“If historical patterns hold true, voters will hold Democrats responsible for those failures. Some four out of five incumbents in the U.S. House and Senate are typically re-elected. However, there may yet be substantial change in the two federal legislative bodies given the confluence of anger with the condition of America, the historical tendency to replace the prevailing party in mid-term elections, the unusually large number of incumbents not seeking re-election, and the fact that the issues of greatest importance to voters underscore public dissatisfaction with Democrat rule,” he said.

Barna also noted that the issues of greatest concern to Americans now address personal rather than common-good interests.

“Issues such as mental health policies, poverty, the quality of public schools, national morals and values, and unifying the nation are more about the common good than self-interest,” the veteran researcher commented. “Even among the most deeply religious Americans, regardless of their faith of choice, a greater emphasis was placed upon the personal impact of governance choices and public policies. That focus on self, to the exclusion of the community, is a reflection of the syncretistic worldview and the decline of spiritual commitment in America.”

About the Research

This report is based upon data from a pair of companion surveys commissioned by AmericasOne that were conducted in July 2022. The first of those surveys, which is the basis of this report, included the responses of a nationally representative sample of 2,275 adults. That survey was administered online and took respondents an average of 21 minutes to complete. The second survey, administered to an online sample of 1,500 respondents, took an average of 22 minutes to complete. The sample for both surveys employed geographic quotas to replicate the population incidence in each of the nine Census divisions.

Reports related to that survey are accessible at

About AmericasOne

AmericasOne is a community of values-driven individuals who are seeking to grow their families and businesses and would like to share their ideas and challenges in a supportive and trusted environment. AmericasOne is committed to equipping and engaging individuals and families who want meaningful, thoughtful reform that puts principles, not politicians, first. Members get the resources needed to advance the cause of freedom, free economic choice, and the core values that make America exceptional.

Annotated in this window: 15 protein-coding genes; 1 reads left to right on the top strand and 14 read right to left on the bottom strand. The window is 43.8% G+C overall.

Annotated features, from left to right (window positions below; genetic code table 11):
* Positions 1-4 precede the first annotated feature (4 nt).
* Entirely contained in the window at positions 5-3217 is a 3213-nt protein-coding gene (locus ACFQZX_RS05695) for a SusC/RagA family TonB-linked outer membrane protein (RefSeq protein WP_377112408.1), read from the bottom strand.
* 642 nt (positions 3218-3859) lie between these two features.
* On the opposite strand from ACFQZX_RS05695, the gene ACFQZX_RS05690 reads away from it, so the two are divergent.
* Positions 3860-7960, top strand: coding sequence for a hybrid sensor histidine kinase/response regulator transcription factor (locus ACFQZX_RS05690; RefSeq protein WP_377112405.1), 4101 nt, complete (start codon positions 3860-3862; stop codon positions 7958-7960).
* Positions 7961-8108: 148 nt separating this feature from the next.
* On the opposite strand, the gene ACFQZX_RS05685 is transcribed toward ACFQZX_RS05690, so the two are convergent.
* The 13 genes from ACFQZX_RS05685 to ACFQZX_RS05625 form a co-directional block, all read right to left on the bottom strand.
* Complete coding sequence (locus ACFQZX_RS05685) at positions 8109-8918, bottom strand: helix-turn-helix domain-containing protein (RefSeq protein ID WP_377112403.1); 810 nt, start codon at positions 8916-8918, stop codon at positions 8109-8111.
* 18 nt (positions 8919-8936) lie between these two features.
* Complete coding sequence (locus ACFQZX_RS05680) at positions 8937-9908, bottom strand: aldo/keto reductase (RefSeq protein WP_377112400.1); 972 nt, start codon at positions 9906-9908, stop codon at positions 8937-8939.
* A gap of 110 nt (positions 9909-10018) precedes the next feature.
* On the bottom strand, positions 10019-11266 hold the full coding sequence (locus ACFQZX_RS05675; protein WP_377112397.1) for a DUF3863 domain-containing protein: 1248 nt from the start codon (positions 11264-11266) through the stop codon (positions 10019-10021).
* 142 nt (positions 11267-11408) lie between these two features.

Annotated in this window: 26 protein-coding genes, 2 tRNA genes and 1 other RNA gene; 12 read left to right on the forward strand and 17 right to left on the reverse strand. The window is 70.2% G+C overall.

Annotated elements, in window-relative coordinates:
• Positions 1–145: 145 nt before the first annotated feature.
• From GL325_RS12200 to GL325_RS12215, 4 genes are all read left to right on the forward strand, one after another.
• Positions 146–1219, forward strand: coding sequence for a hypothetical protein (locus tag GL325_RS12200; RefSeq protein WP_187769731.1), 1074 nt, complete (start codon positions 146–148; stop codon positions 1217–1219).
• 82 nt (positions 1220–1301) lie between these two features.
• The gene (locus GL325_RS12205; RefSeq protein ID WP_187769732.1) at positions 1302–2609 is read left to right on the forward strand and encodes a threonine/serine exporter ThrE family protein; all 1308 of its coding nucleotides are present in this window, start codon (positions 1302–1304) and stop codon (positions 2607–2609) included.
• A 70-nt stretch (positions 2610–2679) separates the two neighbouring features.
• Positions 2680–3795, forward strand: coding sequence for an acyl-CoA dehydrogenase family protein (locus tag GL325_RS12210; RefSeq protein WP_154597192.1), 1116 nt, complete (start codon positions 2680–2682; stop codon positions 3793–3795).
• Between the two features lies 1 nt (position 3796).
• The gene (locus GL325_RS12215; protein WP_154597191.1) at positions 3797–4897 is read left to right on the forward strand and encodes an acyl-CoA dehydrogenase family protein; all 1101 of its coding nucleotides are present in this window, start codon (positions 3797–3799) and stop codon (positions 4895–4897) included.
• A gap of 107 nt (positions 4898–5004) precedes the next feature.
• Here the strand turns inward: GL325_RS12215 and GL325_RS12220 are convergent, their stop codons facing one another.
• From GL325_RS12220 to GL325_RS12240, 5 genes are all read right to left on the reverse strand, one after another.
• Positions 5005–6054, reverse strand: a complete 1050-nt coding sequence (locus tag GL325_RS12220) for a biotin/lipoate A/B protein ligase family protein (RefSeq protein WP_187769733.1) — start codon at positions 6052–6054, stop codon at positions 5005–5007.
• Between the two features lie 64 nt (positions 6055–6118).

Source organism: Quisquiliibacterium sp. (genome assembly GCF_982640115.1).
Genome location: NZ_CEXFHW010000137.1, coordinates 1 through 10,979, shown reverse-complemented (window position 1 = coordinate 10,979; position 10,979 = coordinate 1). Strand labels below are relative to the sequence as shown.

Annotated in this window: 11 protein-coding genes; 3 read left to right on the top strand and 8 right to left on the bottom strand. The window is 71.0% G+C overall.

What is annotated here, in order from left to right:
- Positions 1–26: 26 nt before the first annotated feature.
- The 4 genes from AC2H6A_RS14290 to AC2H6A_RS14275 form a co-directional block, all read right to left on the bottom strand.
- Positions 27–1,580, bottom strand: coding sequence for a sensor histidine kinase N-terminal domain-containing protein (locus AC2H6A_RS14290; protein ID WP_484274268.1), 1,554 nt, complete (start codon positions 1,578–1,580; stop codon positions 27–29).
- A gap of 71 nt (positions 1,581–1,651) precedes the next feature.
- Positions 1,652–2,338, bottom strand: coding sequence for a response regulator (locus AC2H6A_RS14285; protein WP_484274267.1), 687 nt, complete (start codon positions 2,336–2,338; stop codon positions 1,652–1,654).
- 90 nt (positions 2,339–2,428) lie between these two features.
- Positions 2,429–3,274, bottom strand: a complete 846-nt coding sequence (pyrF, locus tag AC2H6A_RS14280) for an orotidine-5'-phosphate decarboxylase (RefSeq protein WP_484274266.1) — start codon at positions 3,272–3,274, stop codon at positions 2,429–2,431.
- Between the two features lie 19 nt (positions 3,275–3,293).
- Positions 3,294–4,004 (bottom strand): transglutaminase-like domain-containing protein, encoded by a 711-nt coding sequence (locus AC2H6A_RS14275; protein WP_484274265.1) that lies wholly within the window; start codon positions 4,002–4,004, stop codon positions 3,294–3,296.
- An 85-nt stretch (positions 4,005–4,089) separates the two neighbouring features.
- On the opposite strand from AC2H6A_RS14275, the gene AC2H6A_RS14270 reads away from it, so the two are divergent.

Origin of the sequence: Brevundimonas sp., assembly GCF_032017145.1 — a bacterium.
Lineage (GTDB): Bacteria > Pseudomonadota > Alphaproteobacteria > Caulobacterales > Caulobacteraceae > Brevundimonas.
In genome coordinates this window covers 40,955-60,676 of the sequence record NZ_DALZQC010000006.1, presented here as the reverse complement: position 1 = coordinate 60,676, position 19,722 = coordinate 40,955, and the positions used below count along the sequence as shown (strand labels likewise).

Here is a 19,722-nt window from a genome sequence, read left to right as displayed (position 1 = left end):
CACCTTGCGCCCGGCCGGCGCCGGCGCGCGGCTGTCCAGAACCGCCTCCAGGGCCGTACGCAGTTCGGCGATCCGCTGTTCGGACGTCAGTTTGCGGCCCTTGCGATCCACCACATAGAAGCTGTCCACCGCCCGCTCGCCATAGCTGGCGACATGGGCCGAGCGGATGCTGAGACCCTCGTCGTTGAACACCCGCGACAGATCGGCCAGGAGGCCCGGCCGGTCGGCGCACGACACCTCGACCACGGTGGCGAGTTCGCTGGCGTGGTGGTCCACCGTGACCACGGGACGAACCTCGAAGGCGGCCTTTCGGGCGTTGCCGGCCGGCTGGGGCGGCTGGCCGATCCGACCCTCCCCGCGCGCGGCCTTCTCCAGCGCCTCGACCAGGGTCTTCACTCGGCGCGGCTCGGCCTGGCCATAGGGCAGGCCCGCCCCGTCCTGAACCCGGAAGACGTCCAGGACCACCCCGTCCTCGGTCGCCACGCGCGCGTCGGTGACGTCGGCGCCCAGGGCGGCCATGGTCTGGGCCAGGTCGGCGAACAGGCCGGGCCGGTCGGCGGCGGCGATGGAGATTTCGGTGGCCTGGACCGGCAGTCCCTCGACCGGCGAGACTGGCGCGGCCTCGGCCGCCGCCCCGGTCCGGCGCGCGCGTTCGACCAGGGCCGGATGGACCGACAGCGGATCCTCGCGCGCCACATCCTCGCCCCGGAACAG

AmericasOne was founded by Marc Nuttle, a lawyer, author, consultant, and businessman. Nuttle has represented and advised presidents of the United States, leaders of foreign countries, state officials, and corporations. He has worked on government policy and is an expert at understanding, analyzing, and predicting economic and cultural trends. For more information on AmericasOne and the America’s Values research project, visit or visit the AmericasOne Facebook page.

About the Cultural Research Center

The Cultural Research Center at Arizona Christian University in Glendale, Arizona, conducts the annual American Worldview Inventory, other nationwide surveys regarding cultural transformation, and worldview-related surveys among the ACU student population. The groundbreaking ACU Student Worldview Inventory is administered to every ACU student at the start of each academic year, and a final administration is undertaken among students just prior to their graduation, enabling the University to track and address the worldview development of its students.

CRC is guided by George Barna, Director of Research, and Tracy Munsil, Executive Director. Like Arizona Christian University, CRC embraces biblical Christianity. The Center works in cooperation with a variety of Bible-centric, theologically conservative Christian ministries and remains politically non-partisan. Access to the results from past surveys conducted by CRC and information about the Cultural Research Center is accessible at Further information about Arizona Christian University is available at